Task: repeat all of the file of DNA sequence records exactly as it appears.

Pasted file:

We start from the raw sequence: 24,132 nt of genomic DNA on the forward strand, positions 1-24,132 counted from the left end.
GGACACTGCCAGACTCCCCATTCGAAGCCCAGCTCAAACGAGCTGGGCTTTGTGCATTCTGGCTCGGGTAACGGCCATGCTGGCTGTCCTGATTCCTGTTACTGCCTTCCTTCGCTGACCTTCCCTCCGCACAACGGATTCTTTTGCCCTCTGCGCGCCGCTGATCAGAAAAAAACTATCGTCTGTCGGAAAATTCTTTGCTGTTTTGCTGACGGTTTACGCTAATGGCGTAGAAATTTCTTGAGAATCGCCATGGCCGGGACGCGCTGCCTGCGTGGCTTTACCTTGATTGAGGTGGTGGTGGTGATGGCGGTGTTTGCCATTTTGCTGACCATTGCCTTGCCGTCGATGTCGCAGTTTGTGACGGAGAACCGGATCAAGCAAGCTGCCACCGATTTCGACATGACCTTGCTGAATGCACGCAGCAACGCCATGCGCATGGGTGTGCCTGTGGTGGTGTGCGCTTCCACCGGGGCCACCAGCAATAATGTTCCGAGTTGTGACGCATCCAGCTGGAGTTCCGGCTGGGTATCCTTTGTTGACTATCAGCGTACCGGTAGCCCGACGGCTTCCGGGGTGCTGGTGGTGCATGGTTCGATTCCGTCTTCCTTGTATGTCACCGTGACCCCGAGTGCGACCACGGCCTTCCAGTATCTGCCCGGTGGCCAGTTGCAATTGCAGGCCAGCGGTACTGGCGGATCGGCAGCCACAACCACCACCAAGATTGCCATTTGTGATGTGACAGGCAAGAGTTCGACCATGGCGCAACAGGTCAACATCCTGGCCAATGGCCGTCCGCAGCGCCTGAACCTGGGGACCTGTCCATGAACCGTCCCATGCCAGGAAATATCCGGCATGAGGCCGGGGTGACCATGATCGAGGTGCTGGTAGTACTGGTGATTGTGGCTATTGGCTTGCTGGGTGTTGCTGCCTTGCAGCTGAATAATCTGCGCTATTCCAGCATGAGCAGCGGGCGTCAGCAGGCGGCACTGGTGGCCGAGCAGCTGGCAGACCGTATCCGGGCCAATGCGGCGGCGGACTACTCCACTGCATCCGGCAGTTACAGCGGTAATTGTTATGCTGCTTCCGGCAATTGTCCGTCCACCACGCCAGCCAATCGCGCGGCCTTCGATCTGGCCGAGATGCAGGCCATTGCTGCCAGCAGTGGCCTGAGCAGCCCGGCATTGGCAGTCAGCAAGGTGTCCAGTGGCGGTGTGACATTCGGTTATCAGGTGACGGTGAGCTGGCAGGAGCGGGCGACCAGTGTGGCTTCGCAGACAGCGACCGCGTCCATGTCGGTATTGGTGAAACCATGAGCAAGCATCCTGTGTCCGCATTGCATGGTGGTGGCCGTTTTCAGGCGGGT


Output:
We start from the raw sequence: 24,132 nt of genomic DNA on the forward strand, positions 1-24,132 counted from the left end.
GGACACTGCCAGACTCCCCATTCGAAGCCCAGCTCAAACGAGCTGGGCTTTGTGCATTCTGGCTCGGGTAACGGCCATGCTGGCTGTCCTGATTCCTGTTACTGCCTTCCTTCGCTGACCTTCCCTCCGCACAACGGATTCTTTTGCCCTCTGCGCGCCGCTGATCAGAAAAAAACTATCGTCTGTCGGAAAATTCTTTGCTGTTTTGCTGACGGTTTACGCTAATGGCGTAGAAATTTCTTGAGAATCGCCATGGCCGGGACGCGCTGCCTGCGTGGCTTTACCTTGATTGAGGTGGTGGTGGTGATGGCGGTGTTTGCCATTTTGCTGACCATTGCCTTGCCGTCGATGTCGCAGTTTGTGACGGAGAACCGGATCAAGCAAGCTGCCACCGATTTCGACATGACCTTGCTGAATGCACGCAGCAACGCCATGCGCATGGGTGTGCCTGTGGTGGTGTGCGCTTCCACCGGGGCCACCAGCAATAATGTTCCGAGTTGTGACGCATCCAGCTGGAGTTCCGGCTGGGTATCCTTTGTTGACTATCAGCGTACCGGTAGCCCGACGGCTTCCGGGGTGCTGGTGGTGCATGGTTCGATTCCGTCTTCCTTGTATGTCACCGTGACCCCGAGTGCGACCACGGCCTTCCAGTATCTGCCCGGTGGCCAGTTGCAATTGCAGGCCAGCGGTACTGGCGGATCGGCAGCCACAACCACCACCAAGATTGCCATTTGTGATGTGACAGGCAAGAGTTCGACCATGGCGCAACAGGTCAACATCCTGGCCAATGGCCGTCCGCAGCGCCTGAACCTGGGGACCTGTCCATGAACCGTCCCATGCCAGGAAATATCCGGCATGAGGCCGGGGTGACCATGATCGAGGTGCTGGTAGTACTGGTGATTGTGGCTATTGGCTTGCTGGGTGTTGCTGCCTTGCAGCTGAATAATCTGCGCTATTCCAGCATGAGCAGCGGGCGTCAGCAGGCGGCACTGGTGGCCGAGCAGCTGGCAGACCGTATCCGGGCCAATGCGGCGGCGGACTACTCCACTGCATCCGGCAGTTACAGCGGTAATTGTTATGCTGCTTCCGGCAATTGTCCGTCCACCACGCCAGCCAATCGCGCGGCCTTCGATCTGGCCGAGATGCAGGCCATTGCTGCCAGCAGTGGCCTGAGCAGCCCGGCATTGGCAGTCAGCAAGGTGTCCAGTGGCGGTGTGACATTCGGTTATCAGGTGACGGTGAGCTGGCAGGAGCGGGCGACCAGTGTGGCTTCGCAGACAGCGACCGCGTCCATGTCGGTATTGGTGAAACCATGAGCAAGCATCCTGTGTCCGCATTGCATGGTGGTGGCCGTTTTCAGGCGGGT